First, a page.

Bjork et al. 2017). Among the bacteria present on the exclusive core for AgP group it was possible to

identify Filifactor alocis, S. parasanguinis, F. nucleatum, and Selenomonas genera shared between

parent and children, while P.gingivalis was exclusive for AgP children and T. forsythia was exclusive

for AgP parents. These bacteria were usually associated with a more pathogenic environment and more

specifically with aggressive periodontitis. Interestingly, Filifactor alocis and S. parasanguinis, in

association with A. actinomycetemcomitans, participate of a consortium associated to an early bone loss

in adolescents and associated to high risk to aggressive periodontitis (Fine et al. 2013). That way, the

subgingival environment of patients with AgP and their offspring is been driven for disease-associated

periodontal bacteria, which could be determinant for the establishment of a dysbiotic microbiota and to

be related to disease initiation and maintenance.

Regarding the importance of some microorganisms to the formation of a dysbiotic microbiome,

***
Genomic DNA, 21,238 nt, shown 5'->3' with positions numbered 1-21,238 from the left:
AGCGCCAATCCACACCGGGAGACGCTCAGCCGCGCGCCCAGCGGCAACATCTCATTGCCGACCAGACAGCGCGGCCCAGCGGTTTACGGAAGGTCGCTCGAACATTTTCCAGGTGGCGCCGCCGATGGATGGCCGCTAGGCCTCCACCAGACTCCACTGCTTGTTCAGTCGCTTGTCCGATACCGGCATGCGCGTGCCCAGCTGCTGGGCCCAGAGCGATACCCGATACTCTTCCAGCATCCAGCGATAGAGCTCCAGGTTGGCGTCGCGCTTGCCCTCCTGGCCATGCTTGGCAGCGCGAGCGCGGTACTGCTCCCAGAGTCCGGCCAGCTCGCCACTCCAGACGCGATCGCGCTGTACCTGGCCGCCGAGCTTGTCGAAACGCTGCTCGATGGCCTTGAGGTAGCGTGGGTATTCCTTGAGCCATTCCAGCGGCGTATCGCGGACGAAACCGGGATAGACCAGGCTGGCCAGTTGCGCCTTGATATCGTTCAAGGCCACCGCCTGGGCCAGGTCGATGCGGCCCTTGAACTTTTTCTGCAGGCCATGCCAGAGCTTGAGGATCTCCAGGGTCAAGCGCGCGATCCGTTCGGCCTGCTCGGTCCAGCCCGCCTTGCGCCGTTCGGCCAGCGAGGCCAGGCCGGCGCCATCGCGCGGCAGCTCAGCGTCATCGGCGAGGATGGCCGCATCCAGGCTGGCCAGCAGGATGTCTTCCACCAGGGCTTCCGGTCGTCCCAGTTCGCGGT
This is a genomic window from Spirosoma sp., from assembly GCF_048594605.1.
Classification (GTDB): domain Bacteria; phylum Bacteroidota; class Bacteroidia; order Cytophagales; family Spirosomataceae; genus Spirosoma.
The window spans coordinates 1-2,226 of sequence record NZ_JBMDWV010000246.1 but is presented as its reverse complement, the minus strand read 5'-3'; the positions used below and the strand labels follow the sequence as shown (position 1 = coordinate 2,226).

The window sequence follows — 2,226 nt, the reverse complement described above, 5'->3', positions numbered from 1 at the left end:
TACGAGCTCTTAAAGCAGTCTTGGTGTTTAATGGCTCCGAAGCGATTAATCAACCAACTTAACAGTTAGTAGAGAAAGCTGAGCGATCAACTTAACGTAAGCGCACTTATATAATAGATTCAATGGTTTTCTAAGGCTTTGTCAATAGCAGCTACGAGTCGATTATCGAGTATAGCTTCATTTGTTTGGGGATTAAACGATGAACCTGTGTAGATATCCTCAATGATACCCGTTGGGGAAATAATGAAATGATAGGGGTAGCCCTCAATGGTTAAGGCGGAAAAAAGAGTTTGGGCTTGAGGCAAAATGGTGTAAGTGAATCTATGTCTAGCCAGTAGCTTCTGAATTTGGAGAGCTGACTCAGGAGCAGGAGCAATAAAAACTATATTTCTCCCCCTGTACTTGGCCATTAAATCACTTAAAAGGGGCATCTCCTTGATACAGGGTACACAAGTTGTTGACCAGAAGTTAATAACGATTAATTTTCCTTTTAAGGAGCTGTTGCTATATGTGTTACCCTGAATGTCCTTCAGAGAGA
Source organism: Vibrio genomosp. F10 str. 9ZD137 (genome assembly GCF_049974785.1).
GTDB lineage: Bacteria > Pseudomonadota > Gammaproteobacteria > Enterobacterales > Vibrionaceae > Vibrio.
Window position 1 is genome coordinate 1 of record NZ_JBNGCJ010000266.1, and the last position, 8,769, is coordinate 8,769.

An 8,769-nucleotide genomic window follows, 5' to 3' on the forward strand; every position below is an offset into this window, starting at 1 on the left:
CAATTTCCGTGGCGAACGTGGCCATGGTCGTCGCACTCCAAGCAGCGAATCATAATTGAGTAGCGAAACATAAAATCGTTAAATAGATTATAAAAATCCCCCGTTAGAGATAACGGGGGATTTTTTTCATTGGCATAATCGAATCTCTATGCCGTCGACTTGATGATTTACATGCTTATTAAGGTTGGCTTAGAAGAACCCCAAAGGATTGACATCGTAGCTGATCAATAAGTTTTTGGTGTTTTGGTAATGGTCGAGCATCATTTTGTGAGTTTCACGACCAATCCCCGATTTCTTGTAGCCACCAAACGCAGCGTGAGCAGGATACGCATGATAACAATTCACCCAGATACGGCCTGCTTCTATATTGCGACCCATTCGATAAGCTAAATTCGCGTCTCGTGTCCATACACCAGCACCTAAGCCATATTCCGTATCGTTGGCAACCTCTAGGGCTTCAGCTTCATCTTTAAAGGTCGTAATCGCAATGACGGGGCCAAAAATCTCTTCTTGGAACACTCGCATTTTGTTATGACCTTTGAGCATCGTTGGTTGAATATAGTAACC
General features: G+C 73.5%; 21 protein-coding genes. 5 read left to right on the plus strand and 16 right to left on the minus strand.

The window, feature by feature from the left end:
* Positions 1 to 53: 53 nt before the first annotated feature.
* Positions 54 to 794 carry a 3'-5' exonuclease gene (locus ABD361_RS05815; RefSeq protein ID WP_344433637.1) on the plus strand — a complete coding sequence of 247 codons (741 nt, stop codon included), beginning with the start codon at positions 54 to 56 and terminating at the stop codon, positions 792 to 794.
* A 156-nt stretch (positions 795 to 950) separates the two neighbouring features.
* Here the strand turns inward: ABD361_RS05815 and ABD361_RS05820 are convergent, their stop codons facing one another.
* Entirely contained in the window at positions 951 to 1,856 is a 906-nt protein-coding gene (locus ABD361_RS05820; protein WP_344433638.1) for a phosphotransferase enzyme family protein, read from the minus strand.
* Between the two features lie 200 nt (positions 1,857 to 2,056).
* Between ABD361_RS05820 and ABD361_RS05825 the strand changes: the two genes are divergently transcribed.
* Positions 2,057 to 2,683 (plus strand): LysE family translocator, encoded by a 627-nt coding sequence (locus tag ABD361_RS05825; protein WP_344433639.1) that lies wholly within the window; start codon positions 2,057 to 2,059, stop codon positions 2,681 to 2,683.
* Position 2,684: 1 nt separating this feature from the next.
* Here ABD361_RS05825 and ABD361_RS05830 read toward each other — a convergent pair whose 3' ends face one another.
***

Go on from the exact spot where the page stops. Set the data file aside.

Hajishengallis et al have suggest the importance of P. gingivalis and other keystone pathogens (such as

Aa for aggressive forms of periodontitis) in modify the subgingival environment, subvert the host

immune response and stimulate the transition of an eubiosis to a dysbiosis (Hajishengallis, Darveau, and

Curtis 2012; Hajishengallis and Lamont 2012). The keystone pathogens, even in low abundance in the

environment, can elevate the virulence of the entire community, support the growth of some

“inflammophilic” bacteria and stabilizes the dysbiotic associated microbiota, which could lead to

changes in the host-microbe crosstalk sufficient to initiate chronic, non-resolving inflammatory disease

(Hajishengallis and Lamont 2012; Hajishengallis 2014). Thus, once a dysbiotic microbiome is

established, intense stimulation of the immune system can be a trigger and break the balance between

the host and the microbial aggression, reflecting in the clinical condition.